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Posts under ‘Natural Language’

Iterative Disambiguation

In a prior post we showed how extraordinarily ambiguous, long sentences can be precisely interpreted. Here we take a simply look upon request. Let’s take a sentence that has more than 10 parses and configure the software to disambiguate among no more than 10. Once again, this is a trivial sentence to disambiguate in seconds [...]

“Only full page color ads can run on the back cover of the New York Times Magazine.”

A decade or so ago, we were debating how to educate Paul Allen’s artificial intelligence in a meeting at Vulcan headquarters in Seattle with researchers from IBM, Cycorp, SRI,  and other places. We were talking about how to “engineer knowledge” from textbooks into formal systems like Cyc or Vulcan’s SILK inference engine (which we were [...]

“I don’t own a TV set. I would watch it.”

The following excerpt is from Hobbs, Jerry R. “Toward a useful concept of causality for lexical semantics.” Journal of Semantics 22.2 (2005): 181-209.

Are vitamins subject to sales tax in California?

What is the part of speech of “subject” in the sentence: Are vitamins subject to sales tax in California? Related questions might include: Does California subject vitamins to sales tax? Does California sales tax apply to vitamins? Does California tax vitamins? Vitamins is the direct object of the verb in each of these sentences, so, [...]

Common sense about deep learning

I regularly build deep learning models for natural language processing and today I gave one a try that has been the leader in the Stanford Question Answering Dataset (SQuAD).  This one is a impressive NLP platform built using PyTorch.  But it’s still missing the big picture (i.e., it doesn’t “know” much). Generally,  NLP systems that [...]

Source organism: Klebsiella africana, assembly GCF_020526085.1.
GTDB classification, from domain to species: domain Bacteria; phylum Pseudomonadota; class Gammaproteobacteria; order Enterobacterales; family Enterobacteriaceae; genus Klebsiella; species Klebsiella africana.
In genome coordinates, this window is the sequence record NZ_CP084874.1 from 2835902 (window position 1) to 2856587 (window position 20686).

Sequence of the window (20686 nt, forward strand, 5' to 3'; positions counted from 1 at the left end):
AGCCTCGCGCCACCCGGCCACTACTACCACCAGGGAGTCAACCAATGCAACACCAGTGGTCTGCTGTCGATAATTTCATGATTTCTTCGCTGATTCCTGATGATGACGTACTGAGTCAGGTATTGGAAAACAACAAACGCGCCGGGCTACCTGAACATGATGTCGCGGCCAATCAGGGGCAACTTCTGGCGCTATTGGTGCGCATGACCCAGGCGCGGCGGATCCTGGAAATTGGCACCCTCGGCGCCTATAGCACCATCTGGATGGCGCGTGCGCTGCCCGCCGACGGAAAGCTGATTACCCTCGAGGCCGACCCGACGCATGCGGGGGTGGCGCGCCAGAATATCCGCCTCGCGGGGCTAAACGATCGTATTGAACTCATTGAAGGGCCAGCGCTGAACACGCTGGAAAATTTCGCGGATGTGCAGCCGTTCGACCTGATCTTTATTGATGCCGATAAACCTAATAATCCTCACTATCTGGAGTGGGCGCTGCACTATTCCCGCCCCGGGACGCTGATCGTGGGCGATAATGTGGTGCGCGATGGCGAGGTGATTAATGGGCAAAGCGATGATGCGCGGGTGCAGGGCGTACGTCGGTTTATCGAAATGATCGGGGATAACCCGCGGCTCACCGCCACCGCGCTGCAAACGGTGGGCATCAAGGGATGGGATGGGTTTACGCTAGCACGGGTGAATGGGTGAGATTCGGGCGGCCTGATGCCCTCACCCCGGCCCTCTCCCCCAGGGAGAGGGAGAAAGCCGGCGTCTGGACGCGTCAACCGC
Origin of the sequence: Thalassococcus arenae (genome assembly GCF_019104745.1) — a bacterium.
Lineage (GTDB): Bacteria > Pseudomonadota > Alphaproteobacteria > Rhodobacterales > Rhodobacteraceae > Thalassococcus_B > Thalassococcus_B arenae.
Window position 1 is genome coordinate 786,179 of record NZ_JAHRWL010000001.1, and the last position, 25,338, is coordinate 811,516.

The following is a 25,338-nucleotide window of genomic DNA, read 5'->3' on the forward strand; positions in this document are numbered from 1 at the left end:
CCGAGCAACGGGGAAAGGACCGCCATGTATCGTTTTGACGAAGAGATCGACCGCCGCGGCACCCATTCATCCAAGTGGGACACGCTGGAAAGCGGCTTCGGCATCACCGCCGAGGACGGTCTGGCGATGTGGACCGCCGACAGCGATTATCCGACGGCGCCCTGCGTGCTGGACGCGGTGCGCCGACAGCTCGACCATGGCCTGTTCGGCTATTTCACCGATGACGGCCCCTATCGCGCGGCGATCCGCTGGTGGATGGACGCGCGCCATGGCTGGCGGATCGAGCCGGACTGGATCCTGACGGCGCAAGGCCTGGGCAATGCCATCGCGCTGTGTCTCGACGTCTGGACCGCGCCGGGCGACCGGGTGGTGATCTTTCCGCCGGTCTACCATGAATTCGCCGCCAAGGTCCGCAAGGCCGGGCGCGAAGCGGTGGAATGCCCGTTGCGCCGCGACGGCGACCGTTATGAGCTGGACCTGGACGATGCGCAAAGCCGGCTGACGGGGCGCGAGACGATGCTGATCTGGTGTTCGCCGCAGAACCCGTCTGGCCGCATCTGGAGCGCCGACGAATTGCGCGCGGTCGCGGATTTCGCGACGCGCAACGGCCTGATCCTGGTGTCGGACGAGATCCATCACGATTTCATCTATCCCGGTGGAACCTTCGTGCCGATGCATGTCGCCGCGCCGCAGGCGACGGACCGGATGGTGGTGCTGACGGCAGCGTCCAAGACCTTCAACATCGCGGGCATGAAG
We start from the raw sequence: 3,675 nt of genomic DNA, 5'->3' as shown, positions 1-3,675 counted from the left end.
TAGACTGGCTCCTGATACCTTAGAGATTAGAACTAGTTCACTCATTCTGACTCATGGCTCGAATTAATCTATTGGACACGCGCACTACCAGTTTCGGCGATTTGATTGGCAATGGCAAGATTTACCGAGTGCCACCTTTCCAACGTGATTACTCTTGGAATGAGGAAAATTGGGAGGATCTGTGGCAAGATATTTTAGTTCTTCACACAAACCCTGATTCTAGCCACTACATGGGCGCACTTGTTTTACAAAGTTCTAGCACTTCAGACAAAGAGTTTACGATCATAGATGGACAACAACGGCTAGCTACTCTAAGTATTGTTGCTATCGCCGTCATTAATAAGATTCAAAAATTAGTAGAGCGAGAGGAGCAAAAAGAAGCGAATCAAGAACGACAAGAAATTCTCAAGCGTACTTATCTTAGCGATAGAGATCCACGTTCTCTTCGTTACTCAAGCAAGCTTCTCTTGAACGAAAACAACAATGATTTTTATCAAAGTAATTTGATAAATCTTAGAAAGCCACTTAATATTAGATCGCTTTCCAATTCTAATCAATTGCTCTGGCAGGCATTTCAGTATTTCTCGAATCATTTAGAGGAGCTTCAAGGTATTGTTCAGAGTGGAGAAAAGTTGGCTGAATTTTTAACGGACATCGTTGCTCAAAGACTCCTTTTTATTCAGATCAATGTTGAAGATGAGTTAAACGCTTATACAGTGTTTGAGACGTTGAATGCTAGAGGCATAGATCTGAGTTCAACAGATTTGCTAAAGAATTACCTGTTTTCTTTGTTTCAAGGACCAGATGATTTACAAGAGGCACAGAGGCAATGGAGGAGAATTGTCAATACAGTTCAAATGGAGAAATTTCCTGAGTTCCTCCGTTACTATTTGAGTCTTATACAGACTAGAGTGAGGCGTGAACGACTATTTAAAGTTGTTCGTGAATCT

Dictionary Knowledge Acquisition

The following is motivated by Section 6359 of the California Sales and Use Tax.  It demonstrates how knowledge can be acquired from dictionary definitions: Here, we’ve taken a definition from WordNet and prefixed it with the word followed by a colon and parsed it using the Linguist.

‘believed by many’

A Linguist user recently had a question about part of a sentence that boiled down to something like the following: It is believed by many. The question was whether “many” was an adjective, cardinality, or noun in this sentence.  It’s a reasonable question!

Parsing Winograd Challenges

The Winograd Challenge is an alternative to the Turing Test for assessing artificial intelligence.  The essence of the test involves resolving pronouns.  To date, systems have not fared well on the test for several reasons.  There are 3 that come to mind: The natural language processing involved in the word problems is beyond the state [...]

Nominal semantics of ‘meaning’

Just a quick note about a natural language interpretation that came up for the following sentence: Under that test, the rental to an oil well driller of a “rock bit” having an effective life of but one rental is a transaction in lieu of a transfer of title within the meaning of (a) of this [...]

TA/NLP: It’s a jungle out there!

Text analytics and natural language processing have made tremendous advances in the last few years.  Unfortunately, there is a lot more to understanding natural language that TA/NLP. I was reading a paper today about NLP pipelines for question answering that used machine learning to find what tools are good at what tasks and to configure [...]